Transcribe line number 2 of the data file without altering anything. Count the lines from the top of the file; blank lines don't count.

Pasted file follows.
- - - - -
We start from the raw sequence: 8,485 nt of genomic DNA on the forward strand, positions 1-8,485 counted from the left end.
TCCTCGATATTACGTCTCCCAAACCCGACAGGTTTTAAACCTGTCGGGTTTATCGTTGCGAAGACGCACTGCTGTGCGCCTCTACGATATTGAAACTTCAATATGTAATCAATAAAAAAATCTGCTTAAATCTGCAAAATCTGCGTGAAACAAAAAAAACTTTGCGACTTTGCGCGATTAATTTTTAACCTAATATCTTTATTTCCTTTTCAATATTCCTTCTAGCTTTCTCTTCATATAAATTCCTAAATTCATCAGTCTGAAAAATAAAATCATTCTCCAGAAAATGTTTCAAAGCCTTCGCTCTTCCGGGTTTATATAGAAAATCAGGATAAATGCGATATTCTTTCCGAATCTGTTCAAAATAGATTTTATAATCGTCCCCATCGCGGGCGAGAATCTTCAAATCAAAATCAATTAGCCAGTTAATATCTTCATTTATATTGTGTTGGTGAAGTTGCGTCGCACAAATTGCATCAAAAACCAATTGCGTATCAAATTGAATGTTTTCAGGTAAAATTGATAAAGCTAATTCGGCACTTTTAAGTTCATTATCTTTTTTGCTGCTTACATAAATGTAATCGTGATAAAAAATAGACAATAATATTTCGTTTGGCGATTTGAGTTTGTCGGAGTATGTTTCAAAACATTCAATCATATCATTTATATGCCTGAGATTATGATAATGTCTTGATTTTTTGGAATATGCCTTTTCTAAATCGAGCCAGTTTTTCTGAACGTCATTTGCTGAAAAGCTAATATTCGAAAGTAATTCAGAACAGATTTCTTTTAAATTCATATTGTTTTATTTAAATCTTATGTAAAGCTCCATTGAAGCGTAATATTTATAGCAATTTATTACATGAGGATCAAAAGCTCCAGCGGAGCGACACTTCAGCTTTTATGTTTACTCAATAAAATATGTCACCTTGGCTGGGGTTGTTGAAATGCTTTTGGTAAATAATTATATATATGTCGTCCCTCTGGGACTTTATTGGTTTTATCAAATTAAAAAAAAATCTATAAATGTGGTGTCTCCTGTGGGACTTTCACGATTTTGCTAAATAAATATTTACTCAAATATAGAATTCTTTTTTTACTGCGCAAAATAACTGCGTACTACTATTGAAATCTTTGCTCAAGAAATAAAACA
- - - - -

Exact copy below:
TCCTCGATATTACGTCTCCCAAACCCGACAGGTTTTAAACCTGTCGGGTTTATCGTTGCGAAGACGCACTGCTGTGCGCCTCTACGATATTGAAACTTCAATATGTAATCAATAAAAAAATCTGCTTAAATCTGCAAAATCTGCGTGAAACAAAAAAAACTTTGCGACTTTGCGCGATTAATTTTTAACCTAATATCTTTATTTCCTTTTCAATATTCCTTCTAGCTTTCTCTTCATATAAATTCCTAAATTCATCAGTCTGAAAAATAAAATCATTCTCCAGAAAATGTTTCAAAGCCTTCGCTCTTCCGGGTTTATATAGAAAATCAGGATAAATGCGATATTCTTTCCGAATCTGTTCAAAATAGATTTTATAATCGTCCCCATCGCGGGCGAGAATCTTCAAATCAAAATCAATTAGCCAGTTAATATCTTCATTTATATTGTGTTGGTGAAGTTGCGTCGCACAAATTGCATCAAAAACCAATTGCGTATCAAATTGAATGTTTTCAGGTAAAATTGATAAAGCTAATTCGGCACTTTTAAGTTCATTATCTTTTTTGCTGCTTACATAAATGTAATCGTGATAAAAAATAGACAATAATATTTCGTTTGGCGATTTGAGTTTGTCGGAGTATGTTTCAAAACATTCAATCATATCATTTATATGCCTGAGATTATGATAATGTCTTGATTTTTTGGAATATGCCTTTTCTAAATCGAGCCAGTTTTTCTGAACGTCATTTGCTGAAAAGCTAATATTCGAAAGTAATTCAGAACAGATTTCTTTTAAATTCATATTGTTTTATTTAAATCTTATGTAAAGCTCCATTGAAGCGTAATATTTATAGCAATTTATTACATGAGGATCAAAAGCTCCAGCGGAGCGACACTTCAGCTTTTATGTTTACTCAATAAAATATGTCACCTTGGCTGGGGTTGTTGAAATGCTTTTGGTAAATAATTATATATATGTCGTCCCTCTGGGACTTTATTGGTTTTATCAAATTAAAAAAAAATCTATAAATGTGGTGTCTCCTGTGGGACTTTCACGATTTTGCTAAATAAATATTTACTCAAATATAGAATTCTTTTTTTACTGCGCAAAATAACTGCGTACTACTATTGAAATCTTTGCTCAAGAAATAAAACA